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"Shelton warns of tough times, but stays optimistic"

In response to widespread concern over the state's ongoing budget crunch, President Robert Shelton encouraged all university employees to ""begin this year on a positive note.""


In a series of personal e-mails sent earlier to the university-wide appointed and student employee listservs, Shelton took a sobering, but optimistic, look at the budget problems facing the university and his plans to address them.


The president laid out a broad take on the budget situation, citing a number of examples ranging from the expected $100 million cut from state university funding on the down side, to transformation programs that introduce ‘creative new approaches' to the educational process on the up.


Continued budget cuts in certain areas are inevitable, as higher education funding from the state has declined dramatically over the past two decades, he said.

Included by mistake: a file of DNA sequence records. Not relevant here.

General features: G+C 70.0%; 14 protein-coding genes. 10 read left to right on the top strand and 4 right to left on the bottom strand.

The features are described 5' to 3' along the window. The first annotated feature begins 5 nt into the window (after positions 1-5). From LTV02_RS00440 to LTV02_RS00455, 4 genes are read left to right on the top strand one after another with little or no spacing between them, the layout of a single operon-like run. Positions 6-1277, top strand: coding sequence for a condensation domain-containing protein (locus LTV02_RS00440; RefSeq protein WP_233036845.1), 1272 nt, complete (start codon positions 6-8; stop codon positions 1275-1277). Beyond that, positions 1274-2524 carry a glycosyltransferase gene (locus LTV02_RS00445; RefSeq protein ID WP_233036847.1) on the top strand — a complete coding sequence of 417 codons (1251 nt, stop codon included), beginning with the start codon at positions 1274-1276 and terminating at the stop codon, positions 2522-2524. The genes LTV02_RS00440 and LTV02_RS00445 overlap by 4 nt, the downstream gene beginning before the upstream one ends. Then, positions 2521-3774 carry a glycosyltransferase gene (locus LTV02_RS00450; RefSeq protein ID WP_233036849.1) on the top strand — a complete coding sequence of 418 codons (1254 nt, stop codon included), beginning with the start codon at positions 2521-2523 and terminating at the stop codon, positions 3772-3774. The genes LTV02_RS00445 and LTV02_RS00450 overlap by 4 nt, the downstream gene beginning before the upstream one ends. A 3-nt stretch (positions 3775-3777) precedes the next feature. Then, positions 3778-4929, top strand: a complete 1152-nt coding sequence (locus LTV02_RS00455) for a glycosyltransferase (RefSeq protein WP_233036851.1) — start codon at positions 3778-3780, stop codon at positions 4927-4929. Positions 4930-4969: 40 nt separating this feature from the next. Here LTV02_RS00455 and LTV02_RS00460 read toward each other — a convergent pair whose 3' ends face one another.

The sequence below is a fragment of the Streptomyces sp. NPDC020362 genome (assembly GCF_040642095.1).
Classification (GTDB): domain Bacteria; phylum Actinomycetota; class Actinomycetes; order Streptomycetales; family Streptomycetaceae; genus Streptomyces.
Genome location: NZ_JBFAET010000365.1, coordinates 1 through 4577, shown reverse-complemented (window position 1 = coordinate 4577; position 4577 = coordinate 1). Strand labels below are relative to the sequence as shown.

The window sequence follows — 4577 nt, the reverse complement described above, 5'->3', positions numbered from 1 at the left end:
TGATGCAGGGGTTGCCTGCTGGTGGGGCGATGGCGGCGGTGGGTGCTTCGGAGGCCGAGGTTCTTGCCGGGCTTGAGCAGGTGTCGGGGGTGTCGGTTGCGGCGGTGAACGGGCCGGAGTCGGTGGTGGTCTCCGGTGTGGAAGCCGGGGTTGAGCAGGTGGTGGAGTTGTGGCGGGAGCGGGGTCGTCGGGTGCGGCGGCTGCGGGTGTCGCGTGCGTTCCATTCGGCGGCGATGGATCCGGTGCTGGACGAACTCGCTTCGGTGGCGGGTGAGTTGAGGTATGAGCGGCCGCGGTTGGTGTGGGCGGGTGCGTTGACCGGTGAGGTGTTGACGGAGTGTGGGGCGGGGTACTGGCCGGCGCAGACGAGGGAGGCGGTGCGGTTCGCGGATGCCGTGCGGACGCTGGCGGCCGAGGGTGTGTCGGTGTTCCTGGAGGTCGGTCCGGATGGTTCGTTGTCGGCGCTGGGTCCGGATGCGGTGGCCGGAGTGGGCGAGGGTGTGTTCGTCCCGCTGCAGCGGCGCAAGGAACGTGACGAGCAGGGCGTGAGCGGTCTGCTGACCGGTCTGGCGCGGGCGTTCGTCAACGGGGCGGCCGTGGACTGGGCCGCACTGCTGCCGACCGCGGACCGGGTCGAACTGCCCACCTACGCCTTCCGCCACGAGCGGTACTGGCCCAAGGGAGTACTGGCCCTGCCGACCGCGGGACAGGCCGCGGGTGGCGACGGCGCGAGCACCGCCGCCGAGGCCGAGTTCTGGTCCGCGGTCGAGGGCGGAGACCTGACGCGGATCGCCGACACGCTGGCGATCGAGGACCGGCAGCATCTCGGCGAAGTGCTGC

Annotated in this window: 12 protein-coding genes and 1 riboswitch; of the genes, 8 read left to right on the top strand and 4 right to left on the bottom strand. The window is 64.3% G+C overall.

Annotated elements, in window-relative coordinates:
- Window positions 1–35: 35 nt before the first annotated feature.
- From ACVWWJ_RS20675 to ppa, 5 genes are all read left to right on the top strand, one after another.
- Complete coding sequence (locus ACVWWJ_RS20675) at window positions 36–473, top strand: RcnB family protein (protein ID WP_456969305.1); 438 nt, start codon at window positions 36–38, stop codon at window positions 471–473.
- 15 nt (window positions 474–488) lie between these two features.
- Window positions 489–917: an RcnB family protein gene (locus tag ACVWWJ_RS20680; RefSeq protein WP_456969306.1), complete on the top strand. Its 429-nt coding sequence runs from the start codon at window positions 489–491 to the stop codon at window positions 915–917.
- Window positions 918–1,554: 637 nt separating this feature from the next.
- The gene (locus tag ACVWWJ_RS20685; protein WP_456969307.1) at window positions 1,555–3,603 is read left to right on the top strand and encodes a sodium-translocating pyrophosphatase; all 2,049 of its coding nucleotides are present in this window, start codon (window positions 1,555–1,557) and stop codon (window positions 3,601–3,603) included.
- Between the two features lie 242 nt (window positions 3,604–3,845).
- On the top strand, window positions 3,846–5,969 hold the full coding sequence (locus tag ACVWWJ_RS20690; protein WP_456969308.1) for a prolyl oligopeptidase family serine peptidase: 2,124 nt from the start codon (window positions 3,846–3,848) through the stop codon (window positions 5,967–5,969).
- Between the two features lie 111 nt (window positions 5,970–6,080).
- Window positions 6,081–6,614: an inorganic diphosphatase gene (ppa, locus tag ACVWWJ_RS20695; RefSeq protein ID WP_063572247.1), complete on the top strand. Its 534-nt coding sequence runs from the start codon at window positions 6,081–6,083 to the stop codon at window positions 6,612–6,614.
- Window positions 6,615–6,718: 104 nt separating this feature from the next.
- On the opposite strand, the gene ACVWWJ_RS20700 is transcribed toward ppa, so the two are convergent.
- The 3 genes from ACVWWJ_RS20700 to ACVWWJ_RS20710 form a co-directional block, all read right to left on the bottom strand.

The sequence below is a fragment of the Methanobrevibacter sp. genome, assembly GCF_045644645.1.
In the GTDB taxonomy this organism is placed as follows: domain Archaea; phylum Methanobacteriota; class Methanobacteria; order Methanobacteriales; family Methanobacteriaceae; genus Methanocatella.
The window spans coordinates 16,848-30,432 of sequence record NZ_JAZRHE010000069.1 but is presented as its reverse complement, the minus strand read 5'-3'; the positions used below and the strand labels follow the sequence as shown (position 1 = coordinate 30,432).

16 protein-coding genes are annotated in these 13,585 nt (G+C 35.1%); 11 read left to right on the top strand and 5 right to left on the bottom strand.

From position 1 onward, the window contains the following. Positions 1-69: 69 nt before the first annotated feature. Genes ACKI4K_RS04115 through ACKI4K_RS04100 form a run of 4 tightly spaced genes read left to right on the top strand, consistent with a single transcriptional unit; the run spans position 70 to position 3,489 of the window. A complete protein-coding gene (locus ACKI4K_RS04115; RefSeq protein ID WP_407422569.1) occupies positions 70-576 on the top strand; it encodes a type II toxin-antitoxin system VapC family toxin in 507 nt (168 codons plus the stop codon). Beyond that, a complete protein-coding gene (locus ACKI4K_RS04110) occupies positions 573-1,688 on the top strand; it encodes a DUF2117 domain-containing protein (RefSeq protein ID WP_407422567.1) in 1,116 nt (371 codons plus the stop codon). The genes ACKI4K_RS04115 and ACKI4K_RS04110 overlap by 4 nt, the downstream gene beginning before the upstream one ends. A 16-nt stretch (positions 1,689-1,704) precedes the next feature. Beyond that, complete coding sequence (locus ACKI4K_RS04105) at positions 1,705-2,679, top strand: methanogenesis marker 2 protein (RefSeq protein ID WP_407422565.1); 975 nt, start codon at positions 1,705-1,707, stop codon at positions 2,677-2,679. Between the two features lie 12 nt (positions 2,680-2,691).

""At the same time we have seen the total state budget, as a result of both tax cuts and the extraordinary downturn in the economy, shrink dramatically,"" Shelton said. ""So not only has higher education's portion of the pie been reduced, but the pie itself, the state budget, has grown smaller in recent years.""


Getting out of the budget hole in which Arizona's universities currently find themselves has proven to be Shelton's biggest challenge heading into this school year. Climbing out of that hole will prove to be a lengthy journey, he warned.


""We do not believe that there is any realistic expectation of this situation improving any time soon,"" Shelton said, ""which means we must place greater emphasis on the capacity of colleges to generate private support as well as increasing tuition revenues.""


Shelton reiterated that savings will not come in the form of ""across the board reductions.""

The message comes at a time when Arizona remains without an approved state budget. Without a state budget, the UA will be unable to finalize its own budget. Without a stable state budget, the university will be largely dependant on federal stimulus funding. Such funding is set to expire by 2011.


Nevertheless, Shelton thanked ""literally everyone"" for their determination to ""make the university better.""


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